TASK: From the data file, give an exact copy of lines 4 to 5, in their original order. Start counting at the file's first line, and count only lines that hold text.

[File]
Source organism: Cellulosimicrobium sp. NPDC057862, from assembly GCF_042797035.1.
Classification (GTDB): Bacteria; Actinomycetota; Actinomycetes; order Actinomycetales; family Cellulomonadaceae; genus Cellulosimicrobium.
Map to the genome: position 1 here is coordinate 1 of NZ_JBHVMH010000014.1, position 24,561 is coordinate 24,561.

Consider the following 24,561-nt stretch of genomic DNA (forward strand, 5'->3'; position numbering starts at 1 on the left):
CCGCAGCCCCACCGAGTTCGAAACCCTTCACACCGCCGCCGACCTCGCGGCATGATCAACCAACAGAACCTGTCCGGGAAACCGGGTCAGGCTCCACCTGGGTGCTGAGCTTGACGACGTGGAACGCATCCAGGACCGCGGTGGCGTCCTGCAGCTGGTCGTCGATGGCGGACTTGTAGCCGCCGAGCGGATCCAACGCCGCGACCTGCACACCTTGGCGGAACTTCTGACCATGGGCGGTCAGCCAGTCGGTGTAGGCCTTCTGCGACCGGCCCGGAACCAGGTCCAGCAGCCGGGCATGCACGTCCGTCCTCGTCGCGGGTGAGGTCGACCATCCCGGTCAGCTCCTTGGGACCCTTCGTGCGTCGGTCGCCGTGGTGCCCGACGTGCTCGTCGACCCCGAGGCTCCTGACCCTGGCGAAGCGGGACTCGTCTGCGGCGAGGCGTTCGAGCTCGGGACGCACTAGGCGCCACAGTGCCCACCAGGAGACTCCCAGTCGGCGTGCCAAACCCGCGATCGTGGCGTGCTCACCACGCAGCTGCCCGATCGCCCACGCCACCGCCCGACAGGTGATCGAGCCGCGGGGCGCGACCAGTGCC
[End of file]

Consider the following 24,561-nt stretch of genomic DNA (forward strand, 5'->3'; position numbering starts at 1 on the left):
CCGCAGCCCCACCGAGTTCGAAACCCTTCACACCGCCGCCGACCTCGCGGCATGATCAACCAACAGAACCTGTCCGGGAAACCGGGTCAGGCTCCACCTGGGTGCTGAGCTTGACGACGTGGAACGCATCCAGGACCGCGGTGGCGTCCTGCAGCTGGTCGTCGATGGCGGACTTGTAGCCGCCGAGCGGATCCAACGCCGCGACCTGCACACCTTGGCGGAACTTCTGACCATGGGCGGTCAGCCAGTCGGTGTAGGCCTTCTGCGACCGGCCCGGAACCAGGTCCAGCAGCCGGGCATGCACGTCCGTCCTCGTCGCGGGTGAGGTCGACCATCCCGGTCAGCTCCTTGGGACCCTTCGTGCGTCGGTCGCCGTGGTGCCCGACGTGCTCGTCGACCCCGAGGCTCCTGACCCTGGCGAAGCGGGACTCGTCTGCGGCGAGGCGTTCGAGCTCGGGACGCACTAGGCGCCACAGTGCCCACCAGGAGACTCCCAGTCGGCGTGCCAAACCCGCGATCGTGGCGTGCTCACCACGCAGCTGCCCGATCGCCCACGCCACCGCCCGACAGGTGATCGAGCCGCGGGGCGCGACCAGTGCC